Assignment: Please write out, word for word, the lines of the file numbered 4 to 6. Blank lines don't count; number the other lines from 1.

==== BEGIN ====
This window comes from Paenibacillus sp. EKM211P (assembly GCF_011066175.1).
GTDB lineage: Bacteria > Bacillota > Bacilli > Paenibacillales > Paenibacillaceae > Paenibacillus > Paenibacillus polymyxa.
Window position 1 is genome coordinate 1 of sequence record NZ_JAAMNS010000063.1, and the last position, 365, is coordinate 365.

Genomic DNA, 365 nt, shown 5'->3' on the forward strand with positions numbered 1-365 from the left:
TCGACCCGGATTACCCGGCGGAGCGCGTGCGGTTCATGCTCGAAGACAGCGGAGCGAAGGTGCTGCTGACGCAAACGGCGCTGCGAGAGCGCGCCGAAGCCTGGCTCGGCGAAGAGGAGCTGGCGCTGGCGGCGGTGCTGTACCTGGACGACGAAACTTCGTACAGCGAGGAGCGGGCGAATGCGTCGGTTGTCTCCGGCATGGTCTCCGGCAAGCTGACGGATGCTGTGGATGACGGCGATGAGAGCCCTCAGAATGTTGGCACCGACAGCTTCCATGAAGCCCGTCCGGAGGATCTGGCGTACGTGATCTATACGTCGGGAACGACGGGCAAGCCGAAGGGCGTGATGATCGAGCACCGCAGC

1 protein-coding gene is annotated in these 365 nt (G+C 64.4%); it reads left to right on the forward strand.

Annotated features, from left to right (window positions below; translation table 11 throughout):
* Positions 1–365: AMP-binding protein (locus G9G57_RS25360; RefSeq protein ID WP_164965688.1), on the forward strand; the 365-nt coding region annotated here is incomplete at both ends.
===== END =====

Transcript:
Genomic DNA, 365 nt, shown 5'->3' on the forward strand with positions numbered 1-365 from the left:
TCGACCCGGATTACCCGGCGGAGCGCGTGCGGTTCATGCTCGAAGACAGCGGAGCGAAGGTGCTGCTGACGCAAACGGCGCTGCGAGAGCGCGCCGAAGCCTGGCTCGGCGAAGAGGAGCTGGCGCTGGCGGCGGTGCTGTACCTGGACGACGAAACTTCGTACAGCGAGGAGCGGGCGAATGCGTCGGTTGTCTCCGGCATGGTCTCCGGCAAGCTGACGGATGCTGTGGATGACGGCGATGAGAGCCCTCAGAATGTTGGCACCGACAGCTTCCATGAAGCCCGTCCGGAGGATCTGGCGTACGTGATCTATACGTCGGGAACGACGGGCAAGCCGAAGGGCGTGATGATCGAGCACCGCAGC

1 protein-coding gene is annotated in these 365 nt (G+C 64.4%); it reads left to right on the forward strand.